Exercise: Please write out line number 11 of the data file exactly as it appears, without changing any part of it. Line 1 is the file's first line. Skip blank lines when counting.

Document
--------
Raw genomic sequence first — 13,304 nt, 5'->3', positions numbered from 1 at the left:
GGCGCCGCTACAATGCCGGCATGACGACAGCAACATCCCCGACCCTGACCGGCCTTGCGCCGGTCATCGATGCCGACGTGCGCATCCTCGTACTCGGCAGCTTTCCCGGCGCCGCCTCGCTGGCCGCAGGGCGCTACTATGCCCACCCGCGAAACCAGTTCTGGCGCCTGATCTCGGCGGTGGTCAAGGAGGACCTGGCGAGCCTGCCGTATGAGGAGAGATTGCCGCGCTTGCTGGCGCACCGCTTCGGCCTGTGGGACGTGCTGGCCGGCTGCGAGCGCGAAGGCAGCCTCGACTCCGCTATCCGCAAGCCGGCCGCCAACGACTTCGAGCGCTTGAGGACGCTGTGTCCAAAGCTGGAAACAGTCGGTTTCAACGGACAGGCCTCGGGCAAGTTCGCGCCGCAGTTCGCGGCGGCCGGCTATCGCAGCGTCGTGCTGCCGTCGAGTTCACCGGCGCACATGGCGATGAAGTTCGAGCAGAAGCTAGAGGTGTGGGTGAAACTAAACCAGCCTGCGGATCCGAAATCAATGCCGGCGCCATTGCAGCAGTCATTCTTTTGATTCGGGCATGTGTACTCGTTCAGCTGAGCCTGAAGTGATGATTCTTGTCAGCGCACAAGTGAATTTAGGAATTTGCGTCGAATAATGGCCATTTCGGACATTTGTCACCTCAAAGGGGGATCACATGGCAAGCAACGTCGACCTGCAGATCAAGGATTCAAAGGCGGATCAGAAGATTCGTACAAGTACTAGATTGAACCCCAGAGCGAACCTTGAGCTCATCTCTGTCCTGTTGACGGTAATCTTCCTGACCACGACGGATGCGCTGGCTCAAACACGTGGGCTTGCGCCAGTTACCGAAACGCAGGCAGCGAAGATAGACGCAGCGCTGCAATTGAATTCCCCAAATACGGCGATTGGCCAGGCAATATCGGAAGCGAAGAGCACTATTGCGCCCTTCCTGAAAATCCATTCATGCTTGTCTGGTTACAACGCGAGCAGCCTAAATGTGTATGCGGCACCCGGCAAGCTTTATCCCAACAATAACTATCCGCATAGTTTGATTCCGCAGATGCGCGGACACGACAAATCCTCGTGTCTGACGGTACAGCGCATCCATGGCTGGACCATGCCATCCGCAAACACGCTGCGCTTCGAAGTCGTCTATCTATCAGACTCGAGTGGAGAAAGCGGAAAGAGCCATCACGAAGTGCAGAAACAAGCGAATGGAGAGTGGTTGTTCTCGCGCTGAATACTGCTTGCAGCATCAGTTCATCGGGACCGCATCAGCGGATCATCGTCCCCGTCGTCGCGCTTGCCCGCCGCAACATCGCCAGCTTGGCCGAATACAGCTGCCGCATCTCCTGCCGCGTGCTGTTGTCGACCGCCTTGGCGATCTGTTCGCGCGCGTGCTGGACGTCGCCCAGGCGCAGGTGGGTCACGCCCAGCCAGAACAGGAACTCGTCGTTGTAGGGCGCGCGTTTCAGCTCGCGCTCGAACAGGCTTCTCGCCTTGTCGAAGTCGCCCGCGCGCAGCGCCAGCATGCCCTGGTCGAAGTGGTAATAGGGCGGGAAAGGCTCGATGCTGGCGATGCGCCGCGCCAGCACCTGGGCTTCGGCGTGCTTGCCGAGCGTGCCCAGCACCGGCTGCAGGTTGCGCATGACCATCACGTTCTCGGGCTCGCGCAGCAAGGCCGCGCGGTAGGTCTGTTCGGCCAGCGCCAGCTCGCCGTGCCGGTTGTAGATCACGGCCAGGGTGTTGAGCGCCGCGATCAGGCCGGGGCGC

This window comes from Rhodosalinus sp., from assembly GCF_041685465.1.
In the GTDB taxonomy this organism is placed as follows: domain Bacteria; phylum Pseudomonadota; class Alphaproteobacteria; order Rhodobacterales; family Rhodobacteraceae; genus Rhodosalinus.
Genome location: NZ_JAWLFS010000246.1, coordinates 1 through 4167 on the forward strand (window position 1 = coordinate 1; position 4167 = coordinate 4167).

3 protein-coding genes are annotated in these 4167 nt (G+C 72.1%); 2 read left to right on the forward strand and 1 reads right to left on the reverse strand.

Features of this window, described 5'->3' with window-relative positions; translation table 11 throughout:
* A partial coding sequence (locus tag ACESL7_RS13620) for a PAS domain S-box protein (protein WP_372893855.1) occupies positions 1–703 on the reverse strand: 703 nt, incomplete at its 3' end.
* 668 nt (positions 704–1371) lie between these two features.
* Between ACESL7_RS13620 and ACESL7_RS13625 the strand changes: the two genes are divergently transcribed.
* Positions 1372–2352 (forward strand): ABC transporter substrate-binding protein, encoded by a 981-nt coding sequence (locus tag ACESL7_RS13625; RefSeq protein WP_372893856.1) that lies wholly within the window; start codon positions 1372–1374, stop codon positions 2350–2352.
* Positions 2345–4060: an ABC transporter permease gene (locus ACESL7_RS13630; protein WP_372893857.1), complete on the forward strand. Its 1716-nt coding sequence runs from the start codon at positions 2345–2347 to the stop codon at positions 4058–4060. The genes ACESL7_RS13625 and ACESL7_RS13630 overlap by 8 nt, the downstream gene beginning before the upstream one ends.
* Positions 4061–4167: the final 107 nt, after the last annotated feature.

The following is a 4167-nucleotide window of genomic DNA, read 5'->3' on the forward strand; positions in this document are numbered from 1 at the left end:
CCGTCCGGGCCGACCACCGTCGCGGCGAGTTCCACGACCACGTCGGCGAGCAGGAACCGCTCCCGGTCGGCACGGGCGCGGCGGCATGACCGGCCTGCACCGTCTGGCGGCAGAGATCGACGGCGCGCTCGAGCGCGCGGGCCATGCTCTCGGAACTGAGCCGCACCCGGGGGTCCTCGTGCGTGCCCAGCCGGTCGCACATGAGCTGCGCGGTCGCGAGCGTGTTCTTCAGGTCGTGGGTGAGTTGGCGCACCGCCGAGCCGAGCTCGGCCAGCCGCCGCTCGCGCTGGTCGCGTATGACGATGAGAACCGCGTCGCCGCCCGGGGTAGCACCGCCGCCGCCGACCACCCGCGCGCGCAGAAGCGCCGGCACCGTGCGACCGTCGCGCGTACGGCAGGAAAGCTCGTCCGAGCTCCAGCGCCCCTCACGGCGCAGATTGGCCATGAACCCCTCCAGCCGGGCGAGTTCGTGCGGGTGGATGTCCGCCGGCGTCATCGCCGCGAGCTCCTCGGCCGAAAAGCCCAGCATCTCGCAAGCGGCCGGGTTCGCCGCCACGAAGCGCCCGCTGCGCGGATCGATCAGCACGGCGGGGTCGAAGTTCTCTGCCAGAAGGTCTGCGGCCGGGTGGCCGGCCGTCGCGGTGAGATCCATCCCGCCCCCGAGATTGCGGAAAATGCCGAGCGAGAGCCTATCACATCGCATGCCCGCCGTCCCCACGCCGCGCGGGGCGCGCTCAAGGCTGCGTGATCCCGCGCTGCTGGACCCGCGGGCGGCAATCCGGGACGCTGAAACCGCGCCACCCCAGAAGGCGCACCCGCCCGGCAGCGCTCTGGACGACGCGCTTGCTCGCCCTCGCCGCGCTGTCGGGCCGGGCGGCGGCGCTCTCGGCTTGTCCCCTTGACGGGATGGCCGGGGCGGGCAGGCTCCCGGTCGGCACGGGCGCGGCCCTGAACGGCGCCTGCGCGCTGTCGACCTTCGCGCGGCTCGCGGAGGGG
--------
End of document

* Positions 1372–2352 (forward strand): ABC transporter substrate-binding protein, encoded by a 981-nt coding sequence (locus tag ACESL7_RS13625; RefSeq protein WP_372893856.1) that lies wholly within the window; start codon positions 1372–1374, stop codon positions 2350–2352.